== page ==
Work on Sundays and national holidays in Poland

On June 4, 2012, in Working Time and Leave, by Kalina Jaroslawska

In a series of entries about working time we have already covered:

One important issue left is work on Sundays and national holidays.

Sundays are obvious. But what are national holidays?

National holidays in Poland are determined in a statute. There are 13 days counted as national holidays in a year, which is actually much more than in many European countries.  Just as many Polish employees work overtime, they also love time off during holidays.

Sundays and national holidays are days off work and basically work during those days is prohibited. However, there is an extensive list of exceptions, such as shopping malls (but they should closed on national holidays), search and rescue actions, restaurants, hotels, transportation, hospitals.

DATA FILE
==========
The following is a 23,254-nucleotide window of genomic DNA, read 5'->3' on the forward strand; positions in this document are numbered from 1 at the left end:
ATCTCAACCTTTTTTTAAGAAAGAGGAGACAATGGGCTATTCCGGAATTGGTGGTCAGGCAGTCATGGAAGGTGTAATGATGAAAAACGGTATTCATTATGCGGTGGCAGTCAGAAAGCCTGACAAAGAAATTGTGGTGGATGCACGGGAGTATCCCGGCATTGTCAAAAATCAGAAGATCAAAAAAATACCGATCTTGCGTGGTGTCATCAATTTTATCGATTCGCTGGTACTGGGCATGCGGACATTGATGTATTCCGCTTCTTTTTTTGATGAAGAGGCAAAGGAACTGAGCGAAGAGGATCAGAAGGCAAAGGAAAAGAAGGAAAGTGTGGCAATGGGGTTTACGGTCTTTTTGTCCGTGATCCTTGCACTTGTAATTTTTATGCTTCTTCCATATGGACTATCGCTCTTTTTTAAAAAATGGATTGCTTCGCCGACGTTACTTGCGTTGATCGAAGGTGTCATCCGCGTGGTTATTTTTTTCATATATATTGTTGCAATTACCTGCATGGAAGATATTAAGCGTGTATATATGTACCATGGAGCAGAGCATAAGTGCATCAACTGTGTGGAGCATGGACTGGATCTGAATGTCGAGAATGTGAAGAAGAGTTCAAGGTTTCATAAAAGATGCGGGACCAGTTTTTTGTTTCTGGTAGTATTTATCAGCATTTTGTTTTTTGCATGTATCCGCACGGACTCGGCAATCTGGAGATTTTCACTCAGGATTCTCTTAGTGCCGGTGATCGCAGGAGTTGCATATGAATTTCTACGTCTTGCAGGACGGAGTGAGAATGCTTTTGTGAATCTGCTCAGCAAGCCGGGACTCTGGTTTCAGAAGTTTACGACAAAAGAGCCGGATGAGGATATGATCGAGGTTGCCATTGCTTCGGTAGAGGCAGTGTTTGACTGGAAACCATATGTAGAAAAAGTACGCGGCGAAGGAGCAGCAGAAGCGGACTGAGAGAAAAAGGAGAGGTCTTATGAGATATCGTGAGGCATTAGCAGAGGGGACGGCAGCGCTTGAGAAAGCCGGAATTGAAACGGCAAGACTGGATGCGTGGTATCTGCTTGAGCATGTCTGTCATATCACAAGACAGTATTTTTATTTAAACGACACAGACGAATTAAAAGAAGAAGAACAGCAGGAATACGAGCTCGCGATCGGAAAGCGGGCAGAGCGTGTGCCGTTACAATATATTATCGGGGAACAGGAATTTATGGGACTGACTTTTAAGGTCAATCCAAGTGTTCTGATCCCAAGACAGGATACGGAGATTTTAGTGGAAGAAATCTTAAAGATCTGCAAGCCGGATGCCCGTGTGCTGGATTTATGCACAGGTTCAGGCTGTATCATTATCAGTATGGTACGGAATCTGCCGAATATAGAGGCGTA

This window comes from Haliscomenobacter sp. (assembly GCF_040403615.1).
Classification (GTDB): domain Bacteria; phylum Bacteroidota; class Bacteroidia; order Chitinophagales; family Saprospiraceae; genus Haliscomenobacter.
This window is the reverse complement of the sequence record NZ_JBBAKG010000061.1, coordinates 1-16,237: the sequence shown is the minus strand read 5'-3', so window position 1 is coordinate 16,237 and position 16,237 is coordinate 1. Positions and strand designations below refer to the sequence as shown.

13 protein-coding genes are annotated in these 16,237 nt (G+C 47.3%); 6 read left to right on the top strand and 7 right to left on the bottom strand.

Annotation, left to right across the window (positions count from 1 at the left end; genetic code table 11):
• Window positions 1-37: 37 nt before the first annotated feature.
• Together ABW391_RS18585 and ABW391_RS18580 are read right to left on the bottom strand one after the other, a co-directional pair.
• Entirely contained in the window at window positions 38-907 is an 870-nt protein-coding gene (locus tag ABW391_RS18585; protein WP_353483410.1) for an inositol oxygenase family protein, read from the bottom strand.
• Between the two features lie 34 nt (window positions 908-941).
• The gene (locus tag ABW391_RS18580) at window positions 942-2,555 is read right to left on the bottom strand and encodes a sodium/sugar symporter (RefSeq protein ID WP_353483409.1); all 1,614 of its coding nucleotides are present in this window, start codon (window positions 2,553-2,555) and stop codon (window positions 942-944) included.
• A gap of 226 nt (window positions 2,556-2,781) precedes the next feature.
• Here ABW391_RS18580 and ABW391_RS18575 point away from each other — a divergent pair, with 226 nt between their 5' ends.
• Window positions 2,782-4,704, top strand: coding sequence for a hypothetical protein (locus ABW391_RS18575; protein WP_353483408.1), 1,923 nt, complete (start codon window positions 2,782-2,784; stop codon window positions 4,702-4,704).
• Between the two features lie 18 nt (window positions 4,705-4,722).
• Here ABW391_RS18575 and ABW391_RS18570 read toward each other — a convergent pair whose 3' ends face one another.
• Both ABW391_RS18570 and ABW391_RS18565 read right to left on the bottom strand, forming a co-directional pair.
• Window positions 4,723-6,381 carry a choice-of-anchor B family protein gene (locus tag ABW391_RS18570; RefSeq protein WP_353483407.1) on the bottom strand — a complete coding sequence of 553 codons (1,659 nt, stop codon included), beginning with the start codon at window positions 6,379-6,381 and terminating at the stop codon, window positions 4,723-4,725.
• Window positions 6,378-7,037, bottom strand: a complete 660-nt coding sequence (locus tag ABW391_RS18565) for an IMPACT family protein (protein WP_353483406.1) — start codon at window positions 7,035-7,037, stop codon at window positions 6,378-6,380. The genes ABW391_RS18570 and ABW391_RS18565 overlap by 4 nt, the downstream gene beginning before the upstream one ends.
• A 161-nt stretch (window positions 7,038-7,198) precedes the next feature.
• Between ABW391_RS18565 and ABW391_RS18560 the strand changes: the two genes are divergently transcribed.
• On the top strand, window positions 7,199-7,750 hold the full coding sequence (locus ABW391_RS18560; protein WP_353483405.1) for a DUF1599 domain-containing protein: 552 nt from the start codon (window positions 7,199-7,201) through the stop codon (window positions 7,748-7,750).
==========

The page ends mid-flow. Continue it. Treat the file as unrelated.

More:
An employee who works under a particular working time schedule, referred to as the weekend working time schedule, may also work on Sundays and national holidays. Such an employee may work as long as 12 hours a day (i.e. 4 hours longer than the standard working time scheme).

Work on Sundays and national holidays is rewarded primarily by a day off in lieu. When this is not possible, an employee is entitled to an additional pay premium in the same amount as for overtime work.

An employee working on Sundays on a regular basis should have a Sunday off once in every 4 weeks.

There are a number of businesses where night work is necessary: hospitals, transport, factories, shift work.

Do night workers have any special rights to reward them for the shortcomings of night work?

Theoretically, yes, if they fall into the legal category of a night worker.